Based upon these numbers, pitching has gotten statistically much better. In the past 3 years 50 teams have had an era below 4.0. a number equal to 2000 to 2008.
Pitchers don't need help, they are better now than they have been in the past 10 years, removing the dh is unnecessary.
I'll now respond to your disagreements and clarify my contentions.
1st. All players are different but they are equally fielders. The DH may be used for any fielder and it is completely arbitrary that one fielder gets to not bat. True specific players have specific roles, however, this does not mean they do not have both an offensive and defensive role. This is what it means to play baseball, that is, to play offense and defense. The specific roles on offense and defense is secondary and not essential, The football analogy does not work. The reason is that football substitutions are very different. Really any player in football can play anywhere at any time in the game. This is why players come in and out all the time, switch positions, play special teams, and even sometimes in non-professional levels play both offense and defense. Baseball on the other hand is not a game like that, the players who are in the game are simply in the game. The general rule is to play offense and defense, the exception is the DH. This is very different from football so the analogy fails. Even if it succeeded, football is a different sport with a different set of questions and therefore does not change whether or not the DH is actually good for baseball.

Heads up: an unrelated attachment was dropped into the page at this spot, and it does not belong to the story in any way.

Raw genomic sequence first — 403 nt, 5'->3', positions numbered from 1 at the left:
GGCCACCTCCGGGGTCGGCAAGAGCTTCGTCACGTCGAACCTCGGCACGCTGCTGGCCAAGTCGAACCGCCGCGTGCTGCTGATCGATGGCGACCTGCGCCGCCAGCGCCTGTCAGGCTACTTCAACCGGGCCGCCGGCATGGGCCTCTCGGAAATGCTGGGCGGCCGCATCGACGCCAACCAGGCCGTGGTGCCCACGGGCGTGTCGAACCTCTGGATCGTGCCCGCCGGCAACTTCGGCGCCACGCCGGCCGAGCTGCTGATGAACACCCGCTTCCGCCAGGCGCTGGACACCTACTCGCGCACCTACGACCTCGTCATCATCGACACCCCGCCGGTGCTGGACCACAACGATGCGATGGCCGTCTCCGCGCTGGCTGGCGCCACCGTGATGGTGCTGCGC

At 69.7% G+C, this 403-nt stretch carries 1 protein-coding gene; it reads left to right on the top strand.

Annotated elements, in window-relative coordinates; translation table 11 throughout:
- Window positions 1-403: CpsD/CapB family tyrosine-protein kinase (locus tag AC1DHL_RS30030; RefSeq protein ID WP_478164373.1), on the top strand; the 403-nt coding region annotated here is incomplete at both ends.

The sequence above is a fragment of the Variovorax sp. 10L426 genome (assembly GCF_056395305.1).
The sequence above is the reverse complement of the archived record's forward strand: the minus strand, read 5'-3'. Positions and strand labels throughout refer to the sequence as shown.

2nd. I somewhat agree, somewhat disagree. First off, defense correlates slightly better with winning than does offense. Still, this is overall defense and overall offense not individual players. Remember though, fielding percentage is not the only consideration when it comes to fielding. Often times we do not even notice the fielder's contributions. When a right fielder gets the ball after a single, he may hold the runner on first or hold a runner who was on first to second simply by the fact that he is known to have a good arm. Second, range matters as well in terms of preventing hits, limiting EBH, turning double plays, etc. There is more to the story however. My point is about strategy. It is not so black and white. If two players are very similar in terms of batting does fielding play any role? Is the Gold Glove meaningless? Also, there are other factors besides hitting that are important offensively. If we open up more slots for hitters, these become less important. In other words, there may not be a need to choose between a .300 hitter with 20 stolen bases and a .280 hitter with 20 homeruns because both can play. Finally my point about pinch hitting for the pitcher remains.
3rd. Defense and offense are both important. Baseball is about scoring more than you let up. Also, I am not saying that hitting is too strong in the sense that too many runs are scored. I am saying that there is too much emphasis on the offense in baseball. There should be equal emphasis for the sake of the game. A DH balances the emphasis to the offensive side because it includes an extra hitter simply for the sake of his hitting ability.
Kc716 forfeited this round.
Kc716 forfeited this round.
1 votes has been placed for this debate.
Vote Placed by Ragnar 8 months ago
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Reasons for voting decision: FF.